We’re always looking for new trails; for walking, hiking, running, biking, and taking the dogs for walks on.
I’ll also mention here that I also have a trails page – the Northern New York Trails Page that I try to keep updated at least some of the time.
So while looking for trails we happened across a website for a trail at the Camillus Erie Canal Park. It looked good and also has a canal museum and boat tours (during the summer). The trail, interestingly enough, takes the route of the old towpath which was used by horses (and their handlers) to pull the canal boats along the canal system.
In older blog entries I mentioned some of the Rails-to-Trails trail systems that are in this area. Some are extremely nicely done and some are more ATV paths and while we enjoy them all the rails-to-trails ones sometime get a little boring. They’re very straight and tend to not be visually very stimulating.
But I’ m not complaining because it’s great that we can convert the infrastructure of formerly-cleared and built-up railroad beds into nice trail systems for the public.
On the other hand the conversion of the former towpaths for the old Erie Canal system might offer some more interesting scenery.
I won’t go into the history of the Erie Canal system – you can use the website at left for a beginning point and of course the Wikipedia entry. And as always; Google should be anyone’s best friend, both for official websites and research as well as tidbits that you can’t find otherwise.
Suffice to say the canal was a major transporter of commerce through parts of the new York State during the 1800’s to early 1900’s and contained many locks, aqueducts, and many miles of canal system. Now some of that canal system has been restored and the towpaths converted into nice trails, though some of the canal system has been added to the New York State Canal System.
The Camillus Erie Canal Park, established in 1972, is a nice little park, free, with a nice museum (also free from what I could tell), a large steam engine exhibit, and a paid boat tour of the canal through that section of canal.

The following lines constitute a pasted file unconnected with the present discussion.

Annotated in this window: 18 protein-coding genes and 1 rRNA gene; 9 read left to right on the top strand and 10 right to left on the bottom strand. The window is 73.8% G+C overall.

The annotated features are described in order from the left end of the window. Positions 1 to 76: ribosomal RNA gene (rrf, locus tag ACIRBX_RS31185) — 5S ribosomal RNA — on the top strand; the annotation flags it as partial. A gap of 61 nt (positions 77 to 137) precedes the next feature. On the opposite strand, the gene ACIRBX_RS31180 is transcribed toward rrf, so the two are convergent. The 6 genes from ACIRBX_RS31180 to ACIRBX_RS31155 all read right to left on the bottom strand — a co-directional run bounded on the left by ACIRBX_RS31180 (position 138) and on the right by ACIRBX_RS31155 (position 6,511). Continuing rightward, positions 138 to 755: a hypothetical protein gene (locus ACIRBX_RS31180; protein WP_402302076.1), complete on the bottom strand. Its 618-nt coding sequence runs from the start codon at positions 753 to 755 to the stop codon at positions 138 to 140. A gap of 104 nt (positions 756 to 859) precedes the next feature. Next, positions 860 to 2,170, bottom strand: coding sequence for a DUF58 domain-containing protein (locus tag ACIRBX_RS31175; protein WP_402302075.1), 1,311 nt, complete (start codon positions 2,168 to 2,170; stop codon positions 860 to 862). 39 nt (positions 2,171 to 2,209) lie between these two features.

From the park eastward is a nice fine-gravel trail (a little over two miles one-way, four miles up and back) that ends at Warners Road/Route 173. This trail has many benches, shelters, a nature trail (where I believe you can see remains of an earlier canal), and a fully restored aqueduct (I kick myself for not getting pictures of it to show here). From the park a slightly shorter trail can be accessed on the opposite shore of the canal, this one dead-ends at the aqueduct but there is another trail further over (which we didn’t have time to find the entrance to).
Going west from the park (this trail was under construction and off-limits to pedestrians so it is going to be a trip for another; warmer perhaps, day) is another trail along the canal that goes to Jordan, this trail is about 10.8 miles long. The Jordan end has a nice park, remains of an aqueduct, and a garden and park. Website with a bit about it here.
I know – it looks a bit cold and uninviting in these photos. But it was a nice walk and nice to get out even though it was cold. And we’re looking forward to going back when it’s nice.
Summer and we have returned to the trail system, this time traveling toward Jordan now that the road/trail has been fixed. And what a change, a nice day and we can actually enjoy the trip without bundling up and freezing.
Our total was about twelve miles – we didn’t quite reach Jordan. Along the way we had the trail mostly to ourselves in the middle but near each end there were joggers, bicyclists, and walkers and a few fisherman. The trail is nicely maintained except for a few places where bushes have collapsed, and there was only one place with a bit of a wet part but nothing that couldn’t be walked, ran, or biked over without issue. Occasionally there are benches and parks, villages that are passed through, deer and turtles and fish in the canal. Very nice trail.